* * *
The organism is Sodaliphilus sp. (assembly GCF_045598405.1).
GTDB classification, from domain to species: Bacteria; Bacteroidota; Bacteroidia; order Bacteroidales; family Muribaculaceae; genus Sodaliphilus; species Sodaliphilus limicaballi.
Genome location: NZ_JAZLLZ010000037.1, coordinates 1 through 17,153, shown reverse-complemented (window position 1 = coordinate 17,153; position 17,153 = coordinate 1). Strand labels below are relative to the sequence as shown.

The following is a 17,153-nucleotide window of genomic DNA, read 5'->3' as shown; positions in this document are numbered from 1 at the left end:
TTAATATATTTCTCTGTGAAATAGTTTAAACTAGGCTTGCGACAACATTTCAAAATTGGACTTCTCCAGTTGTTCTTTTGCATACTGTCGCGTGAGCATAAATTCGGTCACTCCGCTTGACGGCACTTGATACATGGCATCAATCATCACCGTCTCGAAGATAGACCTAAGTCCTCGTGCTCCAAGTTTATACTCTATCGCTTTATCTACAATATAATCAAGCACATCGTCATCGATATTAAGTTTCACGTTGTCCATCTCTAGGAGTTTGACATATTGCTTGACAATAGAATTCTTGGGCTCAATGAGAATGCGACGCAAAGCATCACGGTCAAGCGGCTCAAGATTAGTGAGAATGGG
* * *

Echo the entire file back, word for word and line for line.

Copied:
The organism is Sodaliphilus sp. (assembly GCF_045598405.1).
GTDB classification, from domain to species: Bacteria; Bacteroidota; Bacteroidia; order Bacteroidales; family Muribaculaceae; genus Sodaliphilus; species Sodaliphilus limicaballi.
Genome location: NZ_JAZLLZ010000037.1, coordinates 1 through 17,153, shown reverse-complemented (window position 1 = coordinate 17,153; position 17,153 = coordinate 1). Strand labels below are relative to the sequence as shown.

The following is a 17,153-nucleotide window of genomic DNA, read 5'->3' as shown; positions in this document are numbered from 1 at the left end:
TTAATATATTTCTCTGTGAAATAGTTTAAACTAGGCTTGCGACAACATTTCAAAATTGGACTTCTCCAGTTGTTCTTTTGCATACTGTCGCGTGAGCATAAATTCGGTCACTCCGCTTGACGGCACTTGATACATGGCATCAATCATCACCGTCTCGAAGATAGACCTAAGTCCTCGTGCTCCAAGTTTATACTCTATCGCTTTATCTACAATATAATCAAGCACATCGTCATCGATATTAAGTTTCACGTTGTCCATCTCTAGGAGTTTGACATATTGCTTGACAATAGAATTCTTGGGCTCAATGAGAATGCGACGCAAAGCATCACGGTCAAGCGGCTCAAGATTAGTGAGAATGGG